Finding the Will of God: A Pagan Notion?
Author: Bruce Waltke
Publisher: Grand Rapids: Wm. B. Eerdmans Publishing Co., 2002
View: Wisdom View in Traditional Vocabulary
The title of Bruce Waltke's book makes it look like the traditional approach-Finding the Will of God. The subtitle, however, reverses that impression-A Pagan Notion? Waltke concludes that seeking to find God's will for a decision is a form of unbiblical, pagan divination.
Waltke uses divination as a neutral term meaning to seek the will of a supernatural being. Thus there is bad divination (pagan practices) and good divination. In the Old Testament, good divination includes prophets, Urim and Thummin, sacred lots, dreams, signs, and direct words from God. He concludes that none of these avenues to God's will is appropriate for today. "The common idea of divining God's will is either a pagan notion that we Christians need to let go of or a mode of administration that God no longer uses."
Waltke's view of guidance is summarized in six principles.
- Follow the Word of God
- Follow your heartfelt godly desires
- Listen to wise counsel
- Take circumstances into consideration
- God expects us to use our good judgment.
- God does not normally intervene with direct revelation.
These principles could be interpreted either in the traditional fashion or more likely, the way of wisdom. Waltke's book clearly comes much closer to the thesis of Decision Making than to the traditional view. He agrees with the traditional view that there is a will of God for guidance that is different than His sovereign will and more specific than God's moral will. He differs by saying that we should not try to find it or use divination.
Waltke gives four definitions for God's will: (1) "God's plan and decrees" (which I have called God's sovereign will); (2) God's "desire or consent" (which I have called God's moral will); (3) God's "general providence" (which I have included as the outworking of God's sovereign will); and (4) God's "specific choices in perplexing situations" (pp 8-10), which seems to fall into the category of the individual will of the traditional view-that is, God's perfect will or the center of God's will.
A quick look at his six principles shows an emphasis on wisdom in "wise counsel" and "sound judgment." While Haddon Robinson (see below) recognizes a concept of "freedom," Waltke seems to assume that there is one right decision for each situation. So in that sense he seeks an individual will in each decision, but disagrees with the traditional view on how it is to be found.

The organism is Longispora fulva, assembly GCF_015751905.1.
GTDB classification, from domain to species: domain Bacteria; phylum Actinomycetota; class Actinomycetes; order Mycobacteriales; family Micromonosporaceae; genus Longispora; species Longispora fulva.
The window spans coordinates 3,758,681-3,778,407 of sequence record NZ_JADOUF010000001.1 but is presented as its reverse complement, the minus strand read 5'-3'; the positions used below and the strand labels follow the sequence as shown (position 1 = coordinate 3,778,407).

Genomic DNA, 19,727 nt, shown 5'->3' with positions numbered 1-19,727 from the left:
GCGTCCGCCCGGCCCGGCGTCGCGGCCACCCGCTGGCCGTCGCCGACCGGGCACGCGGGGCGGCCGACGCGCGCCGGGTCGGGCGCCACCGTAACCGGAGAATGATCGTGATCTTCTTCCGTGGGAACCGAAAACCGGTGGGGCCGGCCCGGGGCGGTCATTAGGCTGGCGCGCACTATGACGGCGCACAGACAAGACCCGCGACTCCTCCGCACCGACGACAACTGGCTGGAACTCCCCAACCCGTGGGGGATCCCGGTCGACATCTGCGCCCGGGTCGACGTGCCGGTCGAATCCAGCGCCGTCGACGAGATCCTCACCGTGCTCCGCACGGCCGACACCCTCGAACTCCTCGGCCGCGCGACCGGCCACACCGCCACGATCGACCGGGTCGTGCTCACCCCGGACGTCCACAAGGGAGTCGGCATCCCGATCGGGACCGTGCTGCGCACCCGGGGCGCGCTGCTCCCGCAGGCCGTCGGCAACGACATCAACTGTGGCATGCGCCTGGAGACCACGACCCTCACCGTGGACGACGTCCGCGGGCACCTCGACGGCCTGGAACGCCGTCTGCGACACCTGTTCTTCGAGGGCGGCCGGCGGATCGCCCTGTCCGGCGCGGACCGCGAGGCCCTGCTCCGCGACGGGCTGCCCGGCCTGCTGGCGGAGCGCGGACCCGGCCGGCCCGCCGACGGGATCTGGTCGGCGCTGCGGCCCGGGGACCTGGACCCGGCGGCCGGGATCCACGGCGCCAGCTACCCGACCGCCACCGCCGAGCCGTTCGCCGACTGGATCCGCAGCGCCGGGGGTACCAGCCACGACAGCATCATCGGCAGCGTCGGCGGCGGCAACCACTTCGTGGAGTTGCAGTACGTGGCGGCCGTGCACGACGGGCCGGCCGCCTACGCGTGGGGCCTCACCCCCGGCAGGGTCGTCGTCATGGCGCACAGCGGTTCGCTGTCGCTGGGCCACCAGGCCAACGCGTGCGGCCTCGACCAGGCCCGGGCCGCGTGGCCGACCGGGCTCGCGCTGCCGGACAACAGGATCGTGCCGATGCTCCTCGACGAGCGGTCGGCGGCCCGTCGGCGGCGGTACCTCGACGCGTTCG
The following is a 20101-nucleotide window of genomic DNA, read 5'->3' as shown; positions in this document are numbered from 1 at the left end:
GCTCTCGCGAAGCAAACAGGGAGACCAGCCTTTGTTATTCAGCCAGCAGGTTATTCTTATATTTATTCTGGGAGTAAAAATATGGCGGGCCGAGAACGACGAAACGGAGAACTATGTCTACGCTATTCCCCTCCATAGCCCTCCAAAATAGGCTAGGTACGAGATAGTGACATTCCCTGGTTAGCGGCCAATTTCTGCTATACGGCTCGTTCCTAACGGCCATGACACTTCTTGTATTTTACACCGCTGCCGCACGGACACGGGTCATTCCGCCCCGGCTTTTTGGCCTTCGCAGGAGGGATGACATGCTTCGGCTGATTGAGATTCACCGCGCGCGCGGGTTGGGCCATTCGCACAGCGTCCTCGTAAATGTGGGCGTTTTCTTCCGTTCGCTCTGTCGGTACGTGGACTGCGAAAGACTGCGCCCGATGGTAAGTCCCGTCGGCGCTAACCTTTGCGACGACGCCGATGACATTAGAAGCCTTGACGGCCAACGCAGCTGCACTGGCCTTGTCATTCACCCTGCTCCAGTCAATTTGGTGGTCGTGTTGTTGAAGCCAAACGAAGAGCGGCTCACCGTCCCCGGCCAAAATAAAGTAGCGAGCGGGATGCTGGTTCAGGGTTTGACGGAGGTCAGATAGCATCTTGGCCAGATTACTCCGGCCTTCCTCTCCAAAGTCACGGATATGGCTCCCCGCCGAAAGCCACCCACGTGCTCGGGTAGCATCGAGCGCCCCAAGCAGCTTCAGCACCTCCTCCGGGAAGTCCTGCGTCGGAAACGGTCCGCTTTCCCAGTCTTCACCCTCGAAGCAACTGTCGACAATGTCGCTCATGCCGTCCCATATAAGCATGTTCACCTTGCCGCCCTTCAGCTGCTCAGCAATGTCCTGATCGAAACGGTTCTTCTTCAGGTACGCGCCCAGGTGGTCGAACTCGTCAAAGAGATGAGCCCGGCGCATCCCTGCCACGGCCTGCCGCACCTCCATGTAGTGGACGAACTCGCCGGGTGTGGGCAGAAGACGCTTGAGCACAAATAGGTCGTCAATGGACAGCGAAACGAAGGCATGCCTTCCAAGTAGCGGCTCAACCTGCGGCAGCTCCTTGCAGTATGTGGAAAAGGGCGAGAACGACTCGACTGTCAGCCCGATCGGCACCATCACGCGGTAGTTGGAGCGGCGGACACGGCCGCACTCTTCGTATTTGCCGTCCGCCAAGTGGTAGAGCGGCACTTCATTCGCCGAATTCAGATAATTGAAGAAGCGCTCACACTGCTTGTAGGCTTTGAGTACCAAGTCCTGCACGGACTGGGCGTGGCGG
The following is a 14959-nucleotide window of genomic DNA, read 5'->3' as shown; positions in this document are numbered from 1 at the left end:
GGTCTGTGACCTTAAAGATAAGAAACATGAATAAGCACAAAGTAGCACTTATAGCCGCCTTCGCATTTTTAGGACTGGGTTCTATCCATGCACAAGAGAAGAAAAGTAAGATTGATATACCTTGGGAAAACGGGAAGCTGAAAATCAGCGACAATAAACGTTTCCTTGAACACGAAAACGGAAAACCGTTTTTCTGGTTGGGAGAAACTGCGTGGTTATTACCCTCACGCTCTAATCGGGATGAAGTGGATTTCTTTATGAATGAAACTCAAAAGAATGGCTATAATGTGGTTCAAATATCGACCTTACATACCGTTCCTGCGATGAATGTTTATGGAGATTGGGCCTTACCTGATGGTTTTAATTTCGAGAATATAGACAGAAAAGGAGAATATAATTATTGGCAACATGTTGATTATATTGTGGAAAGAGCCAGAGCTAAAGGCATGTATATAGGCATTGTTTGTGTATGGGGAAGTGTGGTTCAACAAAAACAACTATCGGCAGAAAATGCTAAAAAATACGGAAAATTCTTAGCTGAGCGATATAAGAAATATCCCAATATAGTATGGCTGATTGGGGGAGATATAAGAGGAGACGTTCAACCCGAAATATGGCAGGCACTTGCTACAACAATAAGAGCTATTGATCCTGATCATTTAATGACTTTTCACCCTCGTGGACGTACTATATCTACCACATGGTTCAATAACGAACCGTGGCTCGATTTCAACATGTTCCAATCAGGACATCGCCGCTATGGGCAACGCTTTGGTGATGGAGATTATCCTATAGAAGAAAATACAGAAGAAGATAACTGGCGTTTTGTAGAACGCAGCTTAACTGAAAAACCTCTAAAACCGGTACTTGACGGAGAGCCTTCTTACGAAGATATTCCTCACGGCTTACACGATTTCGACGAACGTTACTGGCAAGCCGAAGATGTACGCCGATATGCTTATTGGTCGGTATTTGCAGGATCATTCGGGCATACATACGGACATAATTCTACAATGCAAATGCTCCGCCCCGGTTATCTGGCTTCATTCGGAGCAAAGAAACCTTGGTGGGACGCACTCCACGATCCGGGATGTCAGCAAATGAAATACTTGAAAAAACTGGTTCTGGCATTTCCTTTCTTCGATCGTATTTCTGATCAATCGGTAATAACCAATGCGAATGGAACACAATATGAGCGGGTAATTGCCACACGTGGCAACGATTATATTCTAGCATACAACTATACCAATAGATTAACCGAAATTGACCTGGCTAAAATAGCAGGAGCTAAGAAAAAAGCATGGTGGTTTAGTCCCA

His second principle says to follow heartfelt, godly desires. I argued that personal desires should be viewed as an aspect of wisdom. What we desire to do is often a reflection of our gifts and talents, our temperament and our circumstances. Vocational counselors say that the one best question to ask someone choosing a vocation is, "What would you like to do?" Waltke, however, gives desires a more important role than simply being a source of wisdom.
His argument is this: God has desires for our life decisions. As we grow closer to God our personal desires become more and more like His desires. As we gain intimacy with Him, our desires will ultimately become exactly like His. At that point, the believer only needs to ask, "What do I desire to do?", and the answer will be God's will for him. This view could be paraphrased as "Love God, and whatever you please will be God's individual will for your life." Psalm 37:4 is used as a foundation for the concept: "Delight yourself in the LORD; and He will give you the desires of your heart."
As I stated at the end of chapter 17, I think this view of desires will work very well in heaven. But for now, we must examine and filter desires to be sure they are godly. They will never be perfectly righteous until we are with God. What about desires that are in harmony with Scripture, but not with sound judgment? A desire to sing solos for God without the ability is not ungodly, but it is unwise. So we should evaluate our desires in the light of Scripture and wisdom. If a desire does not harmonize with Scripture or wisdom, it should be ignored-not viewed as a new source of truth.
It is better to say that our desires are never perfectly godly or wise, but they do often reflect wisdom about ourselves, which is very helpful in making a godly, wise decision. The more godly and wise a person is, the more his desires will reflect godliness and wisdom. Waltke's view is an improvement on the view that says, "Empty yourself of all desires before you seek God's will." But elevating personal desires to a place where they equal God's individual will is probably going too far.
In practice, Waltke's view is a great improvement over the standard traditional view. It emphasizes wisdom in areas where the Scripture does not determine our specific choices. However, it still seems to be looking for "God's will"-but trying to get there through the back door. In essence, it says, if you do the right things you will be in God's will without officially looking for it. This approach uses the categories of the traditional view, but in practice it will usually act like the wisdom view.